World Wide Web creator Tim Berners-Lee (pictured) has launched a campaign calling for a “free, open and truly global...
internet” to mark the 25th anniversary of his invention.
“As more and more people awaken to the threats against our basic rights online, we must start a debate – everywhere – about the web we want,” said Berners-Lee
“From national regulations to an international convention, we can work together to propose the best legislation to protect our rights.”
Berners-Lee has been an outspoken critic of government surveillance following the revelations by whistleblower Edward Snowden.
The issue can be compared to the importance of human rights, he told the BBC, calling on people to protest against surveillance.
Read more about Tim Berners-Lee
- Open data: “We’ve still got a long way to go,” says Berners-Lee
- Spy agency encryption cracking foolish, says web inventor
- US and Canada follow UK initiative on Open Data
- Web inventor Tim Berners-Lee says government snooping bill is dangerous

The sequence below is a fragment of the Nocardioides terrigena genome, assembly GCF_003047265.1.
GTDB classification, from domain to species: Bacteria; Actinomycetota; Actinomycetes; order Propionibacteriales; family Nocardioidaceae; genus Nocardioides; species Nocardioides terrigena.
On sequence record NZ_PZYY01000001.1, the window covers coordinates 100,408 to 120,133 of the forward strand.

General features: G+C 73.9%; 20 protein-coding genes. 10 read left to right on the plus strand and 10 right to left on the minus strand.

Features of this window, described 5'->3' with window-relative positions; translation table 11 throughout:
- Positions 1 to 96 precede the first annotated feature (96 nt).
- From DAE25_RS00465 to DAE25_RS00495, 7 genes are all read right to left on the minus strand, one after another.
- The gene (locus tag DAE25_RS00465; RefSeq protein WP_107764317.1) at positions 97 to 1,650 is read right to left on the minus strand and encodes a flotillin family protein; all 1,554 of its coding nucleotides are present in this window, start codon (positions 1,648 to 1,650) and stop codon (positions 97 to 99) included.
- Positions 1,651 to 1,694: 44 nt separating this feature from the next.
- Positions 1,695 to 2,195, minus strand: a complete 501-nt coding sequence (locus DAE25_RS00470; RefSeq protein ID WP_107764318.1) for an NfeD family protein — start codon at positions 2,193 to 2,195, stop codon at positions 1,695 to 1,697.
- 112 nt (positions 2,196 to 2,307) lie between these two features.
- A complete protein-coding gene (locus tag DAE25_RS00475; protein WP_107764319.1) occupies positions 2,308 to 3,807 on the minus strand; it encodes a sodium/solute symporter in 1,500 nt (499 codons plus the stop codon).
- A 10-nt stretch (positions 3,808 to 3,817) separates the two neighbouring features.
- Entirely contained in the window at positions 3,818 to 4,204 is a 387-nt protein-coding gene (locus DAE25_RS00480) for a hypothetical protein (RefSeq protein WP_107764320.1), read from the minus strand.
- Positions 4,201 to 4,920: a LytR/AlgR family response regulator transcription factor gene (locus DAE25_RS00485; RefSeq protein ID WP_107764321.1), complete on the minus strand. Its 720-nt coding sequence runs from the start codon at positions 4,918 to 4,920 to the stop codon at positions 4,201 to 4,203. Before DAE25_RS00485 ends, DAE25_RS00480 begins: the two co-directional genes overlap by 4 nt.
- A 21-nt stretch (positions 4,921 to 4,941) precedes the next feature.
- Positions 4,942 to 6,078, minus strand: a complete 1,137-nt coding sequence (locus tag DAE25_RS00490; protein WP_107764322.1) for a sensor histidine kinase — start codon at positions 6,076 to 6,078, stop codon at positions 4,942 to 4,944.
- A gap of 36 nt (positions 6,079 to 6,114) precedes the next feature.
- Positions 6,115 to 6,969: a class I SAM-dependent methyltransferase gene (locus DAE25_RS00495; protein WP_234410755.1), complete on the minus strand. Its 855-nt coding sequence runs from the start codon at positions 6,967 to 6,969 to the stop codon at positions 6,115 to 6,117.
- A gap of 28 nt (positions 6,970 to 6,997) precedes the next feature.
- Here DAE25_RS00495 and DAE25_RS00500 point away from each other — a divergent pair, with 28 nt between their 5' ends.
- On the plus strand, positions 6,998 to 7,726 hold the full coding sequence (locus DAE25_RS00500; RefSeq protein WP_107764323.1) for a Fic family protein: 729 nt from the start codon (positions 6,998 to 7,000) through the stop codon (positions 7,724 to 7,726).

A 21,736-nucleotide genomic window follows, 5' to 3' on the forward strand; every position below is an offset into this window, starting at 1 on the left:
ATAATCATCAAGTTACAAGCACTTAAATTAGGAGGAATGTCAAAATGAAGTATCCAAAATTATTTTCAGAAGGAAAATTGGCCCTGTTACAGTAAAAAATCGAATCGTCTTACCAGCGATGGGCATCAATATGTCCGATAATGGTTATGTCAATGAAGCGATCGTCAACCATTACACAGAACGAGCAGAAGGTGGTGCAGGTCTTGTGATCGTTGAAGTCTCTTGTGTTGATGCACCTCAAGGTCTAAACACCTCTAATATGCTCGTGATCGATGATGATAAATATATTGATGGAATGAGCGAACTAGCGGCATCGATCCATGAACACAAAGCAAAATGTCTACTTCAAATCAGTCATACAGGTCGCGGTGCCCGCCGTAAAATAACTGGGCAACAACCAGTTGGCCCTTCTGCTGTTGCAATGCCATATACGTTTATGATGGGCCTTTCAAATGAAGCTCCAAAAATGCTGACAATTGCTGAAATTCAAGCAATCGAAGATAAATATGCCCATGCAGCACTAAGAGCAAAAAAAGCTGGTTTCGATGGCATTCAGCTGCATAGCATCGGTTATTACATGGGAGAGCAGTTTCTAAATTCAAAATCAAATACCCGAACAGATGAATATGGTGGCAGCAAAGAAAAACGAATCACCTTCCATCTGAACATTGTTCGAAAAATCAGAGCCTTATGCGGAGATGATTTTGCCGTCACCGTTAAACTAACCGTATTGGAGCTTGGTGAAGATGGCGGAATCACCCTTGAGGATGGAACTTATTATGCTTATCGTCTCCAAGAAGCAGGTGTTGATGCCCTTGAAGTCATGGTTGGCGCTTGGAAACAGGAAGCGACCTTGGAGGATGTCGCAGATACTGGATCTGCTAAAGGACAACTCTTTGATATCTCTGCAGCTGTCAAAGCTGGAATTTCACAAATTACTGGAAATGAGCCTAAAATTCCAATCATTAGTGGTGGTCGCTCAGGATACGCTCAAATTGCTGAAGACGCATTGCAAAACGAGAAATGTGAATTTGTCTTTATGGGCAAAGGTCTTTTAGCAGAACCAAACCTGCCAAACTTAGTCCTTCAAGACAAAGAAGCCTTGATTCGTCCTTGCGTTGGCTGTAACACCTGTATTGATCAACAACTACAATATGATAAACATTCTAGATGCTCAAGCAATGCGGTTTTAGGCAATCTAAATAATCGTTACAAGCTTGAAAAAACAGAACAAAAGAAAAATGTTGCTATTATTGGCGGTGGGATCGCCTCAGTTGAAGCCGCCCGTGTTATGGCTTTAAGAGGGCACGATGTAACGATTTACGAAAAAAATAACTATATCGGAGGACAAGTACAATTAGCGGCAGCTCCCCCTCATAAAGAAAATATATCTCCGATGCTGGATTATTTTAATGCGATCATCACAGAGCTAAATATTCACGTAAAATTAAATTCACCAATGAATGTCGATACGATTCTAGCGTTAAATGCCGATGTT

- Tim Berners-Lee supports campaign against US PIPA and SOPA
- Web inventor Tim Berners-Lee on vision for the future of IT security
- RSA: Tim Berners-Lee calls for a new breed of information security systems
- Facebook is threat to web, warns Tim Berners-Lee
- Tim Berners-Lee to help protect net neutrality in UK
- Tim Berners-Lee: Internet at risk from 'wiretapping'
Berners-Lee said the internet should be a neutral medium that can be used without feeling that "somebody's looking over our shoulder".
He said he believes an open and neutral internet is essential for open government, good democracy, good healthcare, connected communities and diversity of culture.